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Mains Practice Questions

  • Q. Discuss the reasons for Indigo Revolt and role of ryots and intelligentsia in its success. (250 words)

    19 Mar, 2019 GS Paper 1 History


    • Discuss the socio-economic conditions that led to Indigo Revolt
    • Bring out the role of ryots and intelligentsia during the revolt


    Indigo, as the natural dye for textiles, emerged as one of the most important cash crops for British traders in late 18th & first half of 19th century. The resultant greed of British planters who depended on plantations in Bengal for their supplies and the complicity of the colonial state in the subsequent exploitation gave birth to the reasons behind Indigo revolt.


    Features of Indigo cultivation system

    • In the Ryoti system of Indigo plantation, the peasants were forced to cultivate indigo on 4 major part of their fields.
    • The ryots were made to enter contracts for compulsory Indigo cultivation which was then purchased at rates much lower than the market rates.
    • The planters also acted hand-in-glove with the (mostly) European magistrates, thinning the chances of any legal respite from fraudulent & exploitative contracts via legal means.
    • The hesitant or dissenting peasants were subjected to various kinds of torture and extra-legal force by planters till they gave in.

    Such conditions led to the resistance by Indigo-cultivators in Bengal in 1859 which was termed as Indigo revolt.

    In this revolt, ryots adopted the following course of action:

    • They asserted their rights to not grow Indigo under duress and resisted the physical pressure of planters by their united and collective efforts.
    • The peasants refused to take advances (called dadon) which were offered at high interest rates by planters to coerce peasants into contracts.
    • As the resistance spread, Indigo factories were attacked and aggressive defence was organized to meet the challenges of use of force by planters and the police.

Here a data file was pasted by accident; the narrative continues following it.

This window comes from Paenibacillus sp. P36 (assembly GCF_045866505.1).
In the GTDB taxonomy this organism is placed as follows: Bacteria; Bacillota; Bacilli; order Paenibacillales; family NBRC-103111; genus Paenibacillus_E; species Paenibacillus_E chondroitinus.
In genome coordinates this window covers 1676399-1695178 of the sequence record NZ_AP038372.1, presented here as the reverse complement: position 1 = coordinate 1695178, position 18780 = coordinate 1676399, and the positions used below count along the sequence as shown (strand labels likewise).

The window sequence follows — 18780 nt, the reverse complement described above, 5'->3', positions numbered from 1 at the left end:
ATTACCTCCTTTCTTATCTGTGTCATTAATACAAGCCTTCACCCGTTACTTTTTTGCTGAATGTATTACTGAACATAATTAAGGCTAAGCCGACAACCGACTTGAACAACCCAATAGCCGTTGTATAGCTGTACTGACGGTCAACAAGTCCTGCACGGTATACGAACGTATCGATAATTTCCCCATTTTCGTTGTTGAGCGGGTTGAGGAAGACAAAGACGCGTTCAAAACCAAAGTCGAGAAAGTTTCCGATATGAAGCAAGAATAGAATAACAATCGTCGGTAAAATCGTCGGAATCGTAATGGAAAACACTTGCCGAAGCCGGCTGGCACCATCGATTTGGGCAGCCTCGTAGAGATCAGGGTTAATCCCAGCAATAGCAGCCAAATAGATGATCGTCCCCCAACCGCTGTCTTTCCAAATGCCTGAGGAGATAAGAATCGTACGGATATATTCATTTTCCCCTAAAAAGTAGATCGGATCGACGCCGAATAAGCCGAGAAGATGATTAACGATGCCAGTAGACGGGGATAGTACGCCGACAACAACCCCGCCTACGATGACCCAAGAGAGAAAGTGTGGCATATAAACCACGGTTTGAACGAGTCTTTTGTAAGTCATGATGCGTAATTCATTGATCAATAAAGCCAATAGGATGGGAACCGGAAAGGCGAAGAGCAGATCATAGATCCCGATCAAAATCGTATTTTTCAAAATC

• Ryots also refused to pay rents to Zamindars and physically resisted attempts to evict them.
    • Joint funds were raised to fight court cases and also to undertake legal action in courts.
    • The tactic of social boycott was used to force planters servants and helpers to leave them.

    Intelligentsia of Bengal also chipped in following ways:

    • Newspapers like the ‘Hindoo Patriot’ under Harish Chandra Mukherjee and reports of journalists like Sisir Kumar Ghosh publicised and defended the cause of peasants while exposing the exploitation of Indigo planters.
    • Artists also publicised the plight of Indigo cultivators and took their case far and wise. A case in point was Din Bandhu Mitra’s play – ‘Neel Darpan’ which attained great fame.
    • Missionaries also reacted positively towards peasants demands and raised their voice in support.


    So, the above identified role played by ryots and intelligentsia coupled with unity among Hindu & Muslim peasants, leadership by well-off ryots & even a few zamindars, resulting in a overall broad social base of Indigo revolt forced the colonial government to appoint an indigo commission. It notified against the prevalent exploitative practices in Indigo-plantation resulting in the success of the movement.

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